Published: April 17th 2012April 14th 2012
It was at least a few hours worth of trains, including a stint on the Shinkansen (the famous bullet trains of Japan), to arrive at Minakami, a town in mountainous Gunma Prefecture famous for their onsens (hot springs). We had been looking forward to this weekend stay at the ryokan (traditional Japanese hotel) of Takaragawa Onsen for a good while. Japanese people have been using the onsens across the country over the centuries for the relaxing and healing qualities of their mineral-rich waters. Traditionally, clothing is not permitted in the onsen, but a towel to conceal certain parts may be used while walking around. We had lunch at a casual restaurant near Minakami station as we waited for the shuttle bus to the ryokan. Once again, we were impressed by the food, which consisted of hand-cut soba noodles with a tempura of local vegetables.
Upon our arrival at Takaragawa we chose our yukata (a casual kimono), which we would wear during our stay at the ryokan, and got settled into our room. We were excited to see the large size of our room and nice view from sizeable windows, but I think best of all was the unmistakeable sound of
the rushing river below us, which provided an instant calming effect. We decided to sample the onsens before dinner was served. Part of the reason we chose Takaragawa was due to their availability of co-ed spas, which is rather rare among onsens these days. We found a little corner to relax on the rocks and take it all in. It was similar to a giant hot tub, but with superb scenery and no bathing suits. This was definitely the highest concentration of naked penis I had ever been witness to. Some men covered up, but some didn't. The women however, wrapped the towel around their bodies, so I wouldn't say they were totally naked. This is not the case in the women's only section of the onsen, which is totally separate from the other spas on the grounds, they free-boobed it there. After successfully boiling our ailments away, we returned to be served dinner in our room, Japanese style. As the hotel staff rolled out the food, I couldn't believe the endless variety. It was truly an epic meal. The dishes were all traditional Japanese with concentration on locally available foods. Along with some beer and sake, we grilled our
own fish and mushrooms, crunched some tempura, savored small pickled condiments of identity mostly unknown, enjoyed sashimi of carp and trout, simmered beef shabu shabu style in tofu milk, and even ate the local specialty of bear soup. After overindulging, it was a while before we could muster up the energy to carry our now giant stomachs back down to the spa for a night soak. When we decided to go to bed, the static sound of snow melt rushing downriver was a perfect lullaby to sleep by. The next morning, we enjoyed a Japanese style breakfast which consisted of various items including sweet beans, pickled plum, natto from locally grown soybeans, fish baked in foil packet, miso soup, rice, and an onsen egg (a style of soft-boiled egg, very delicate). Personally, I wouldn't trade my coffee, eggs, bacon, and toast for it, but it was enjoyable.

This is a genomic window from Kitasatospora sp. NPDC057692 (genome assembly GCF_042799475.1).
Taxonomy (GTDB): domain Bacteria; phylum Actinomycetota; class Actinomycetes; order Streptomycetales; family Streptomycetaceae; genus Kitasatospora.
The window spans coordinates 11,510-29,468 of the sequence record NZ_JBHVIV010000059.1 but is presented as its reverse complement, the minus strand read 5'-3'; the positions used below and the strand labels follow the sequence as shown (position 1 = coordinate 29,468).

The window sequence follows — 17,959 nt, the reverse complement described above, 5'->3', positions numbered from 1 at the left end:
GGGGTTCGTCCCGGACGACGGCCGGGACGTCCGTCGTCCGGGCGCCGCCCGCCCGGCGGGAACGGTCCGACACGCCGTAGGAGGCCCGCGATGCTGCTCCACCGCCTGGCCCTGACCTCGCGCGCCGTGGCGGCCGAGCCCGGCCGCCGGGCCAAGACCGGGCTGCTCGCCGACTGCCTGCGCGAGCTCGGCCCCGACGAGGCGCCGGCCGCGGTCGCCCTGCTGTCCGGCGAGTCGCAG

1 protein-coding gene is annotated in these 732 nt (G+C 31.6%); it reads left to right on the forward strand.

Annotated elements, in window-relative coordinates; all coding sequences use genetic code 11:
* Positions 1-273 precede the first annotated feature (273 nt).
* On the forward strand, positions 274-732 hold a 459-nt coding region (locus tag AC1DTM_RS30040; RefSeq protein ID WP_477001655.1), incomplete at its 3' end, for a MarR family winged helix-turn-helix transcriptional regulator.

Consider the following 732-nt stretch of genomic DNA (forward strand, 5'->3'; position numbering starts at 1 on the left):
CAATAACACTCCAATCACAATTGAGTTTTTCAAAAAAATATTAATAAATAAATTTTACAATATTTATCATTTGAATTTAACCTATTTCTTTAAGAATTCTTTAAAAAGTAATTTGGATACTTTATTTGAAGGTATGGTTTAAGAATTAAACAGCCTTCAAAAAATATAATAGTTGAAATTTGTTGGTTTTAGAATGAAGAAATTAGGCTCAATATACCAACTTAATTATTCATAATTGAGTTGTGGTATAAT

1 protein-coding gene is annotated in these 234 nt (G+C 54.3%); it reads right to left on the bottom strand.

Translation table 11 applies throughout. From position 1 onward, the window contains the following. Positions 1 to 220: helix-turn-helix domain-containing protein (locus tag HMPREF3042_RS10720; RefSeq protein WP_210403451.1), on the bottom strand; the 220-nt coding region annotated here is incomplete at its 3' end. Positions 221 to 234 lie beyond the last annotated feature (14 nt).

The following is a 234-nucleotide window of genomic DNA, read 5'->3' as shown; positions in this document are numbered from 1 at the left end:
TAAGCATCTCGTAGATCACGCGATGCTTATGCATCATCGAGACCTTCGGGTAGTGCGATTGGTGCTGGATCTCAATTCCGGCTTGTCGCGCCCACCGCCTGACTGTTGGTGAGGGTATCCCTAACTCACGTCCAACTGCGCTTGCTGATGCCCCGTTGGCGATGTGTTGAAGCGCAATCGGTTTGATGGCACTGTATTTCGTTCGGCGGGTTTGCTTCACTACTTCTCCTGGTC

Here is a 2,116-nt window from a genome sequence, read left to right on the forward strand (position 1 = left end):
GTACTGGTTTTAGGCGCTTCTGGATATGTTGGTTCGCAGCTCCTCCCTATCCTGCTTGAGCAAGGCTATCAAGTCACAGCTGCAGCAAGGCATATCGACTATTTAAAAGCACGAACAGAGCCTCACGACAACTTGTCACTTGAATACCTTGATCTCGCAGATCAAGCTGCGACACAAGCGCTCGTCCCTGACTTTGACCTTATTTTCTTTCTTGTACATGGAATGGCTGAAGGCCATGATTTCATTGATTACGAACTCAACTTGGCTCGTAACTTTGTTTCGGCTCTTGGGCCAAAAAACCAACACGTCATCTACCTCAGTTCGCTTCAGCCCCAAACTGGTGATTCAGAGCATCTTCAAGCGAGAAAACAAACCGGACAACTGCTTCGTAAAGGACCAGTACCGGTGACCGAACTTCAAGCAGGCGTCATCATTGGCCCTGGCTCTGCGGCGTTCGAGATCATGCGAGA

On our bus back down to Minakami, we enjoyed gorgeous views of the surrounding mountains, which still had touches of snow here and there. As it was a gorgeous day, we set out to explore Minakami by foot, first stopping at a small aquarium with exhibits focused on the native fishes of
the Tone River. Besides having its source near Minakami, the Tone is the second largest river in Japan and is a major water supply for the Tokyo region. It is popular amongst trout fishermen and whitewater rafters. We walked along the river on a concrete sidewalk, enjoying the sunshine and views of the rapids gathering over the rocks. On our way back through town we lunched on tasty oven-fired pizzas of mushroom and seafood at a cafe called La Biere (a rarity in Japan due to the lack of quality cheese).
As we made our way back to Yokosuka, the scenery gradually changed from agricultural/mountains to industrial to mega-city, not forgetting the spatterings of sakura blossoms throughout. During the ride I came to realize that I had misplaced my Kindle (an electronic reader) at some point between Tokyo and Takaragawa on the previous day's travel. Upon our arrival via shinkansen to Tokyo I began an attempt at recovering it. As Japanese people often turn in items due to their level of respect, I knew there was a good chance that it may be at the lost and found office. After a humbling experience of language barriers, I received a
negative answer and am now officially kindleless. I was bummed, but determined not to let it ruin my day as we continued on to Yokohama to check out the Chinatown section. We arrived at sunset and joined the crowds roving the streets. I could not believe my eyes, it has got to be the largest concentration of restaurants I have ever seen. Many of them specialized in a certain food, whether regional Chinese, shark fin soup, or a common street food such as steamed buns, but so many also seemed to be exact replicates of each other, I'm not sure how that works. The Kanteibyo Temple was electrifyingly colorful, I loved the dragon designs. We finally decided on a restaurant with roasted duck hanging in the window, it was good, but I don't remember the name. After dinner, we made one last stop at the Bashamichi Taproom of Baird Brewery in Yokohama where we sipped on a couple of frosty brews and listened to a live jazz ensemble type of American and Japanese musicians. All in all, it was a fabulous weekend out and about in Japan, celebrating my lovely man's birthday.
There are more photos below